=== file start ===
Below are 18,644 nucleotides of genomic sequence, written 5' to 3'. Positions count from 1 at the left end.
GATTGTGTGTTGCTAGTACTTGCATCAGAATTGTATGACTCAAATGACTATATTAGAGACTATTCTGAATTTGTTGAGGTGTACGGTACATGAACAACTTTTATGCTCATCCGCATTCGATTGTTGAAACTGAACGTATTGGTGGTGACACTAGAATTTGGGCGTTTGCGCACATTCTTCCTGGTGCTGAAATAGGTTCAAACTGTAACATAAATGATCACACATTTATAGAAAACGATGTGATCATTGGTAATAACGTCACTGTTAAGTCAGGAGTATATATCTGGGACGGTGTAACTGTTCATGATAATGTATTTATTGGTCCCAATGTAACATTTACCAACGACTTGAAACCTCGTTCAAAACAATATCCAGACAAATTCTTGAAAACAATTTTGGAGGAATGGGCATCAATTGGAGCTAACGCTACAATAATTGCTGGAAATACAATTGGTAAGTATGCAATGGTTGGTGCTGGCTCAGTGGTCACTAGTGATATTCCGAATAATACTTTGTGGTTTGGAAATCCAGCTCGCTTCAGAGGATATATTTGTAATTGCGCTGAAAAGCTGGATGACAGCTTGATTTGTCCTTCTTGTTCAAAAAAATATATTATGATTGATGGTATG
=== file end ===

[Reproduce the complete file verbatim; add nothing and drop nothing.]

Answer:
Below are 18,644 nucleotides of genomic sequence, written 5' to 3'. Positions count from 1 at the left end.
GATTGTGTGTTGCTAGTACTTGCATCAGAATTGTATGACTCAAATGACTATATTAGAGACTATTCTGAATTTGTTGAGGTGTACGGTACATGAACAACTTTTATGCTCATCCGCATTCGATTGTTGAAACTGAACGTATTGGTGGTGACACTAGAATTTGGGCGTTTGCGCACATTCTTCCTGGTGCTGAAATAGGTTCAAACTGTAACATAAATGATCACACATTTATAGAAAACGATGTGATCATTGGTAATAACGTCACTGTTAAGTCAGGAGTATATATCTGGGACGGTGTAACTGTTCATGATAATGTATTTATTGGTCCCAATGTAACATTTACCAACGACTTGAAACCTCGTTCAAAACAATATCCAGACAAATTCTTGAAAACAATTTTGGAGGAATGGGCATCAATTGGAGCTAACGCTACAATAATTGCTGGAAATACAATTGGTAAGTATGCAATGGTTGGTGCTGGCTCAGTGGTCACTAGTGATATTCCGAATAATACTTTGTGGTTTGGAAATCCAGCTCGCTTCAGAGGATATATTTGTAATTGCGCTGAAAAGCTGGATGACAGCTTGATTTGTCCTTCTTGTTCAAAAAAATATATTATGATTGATGGTATG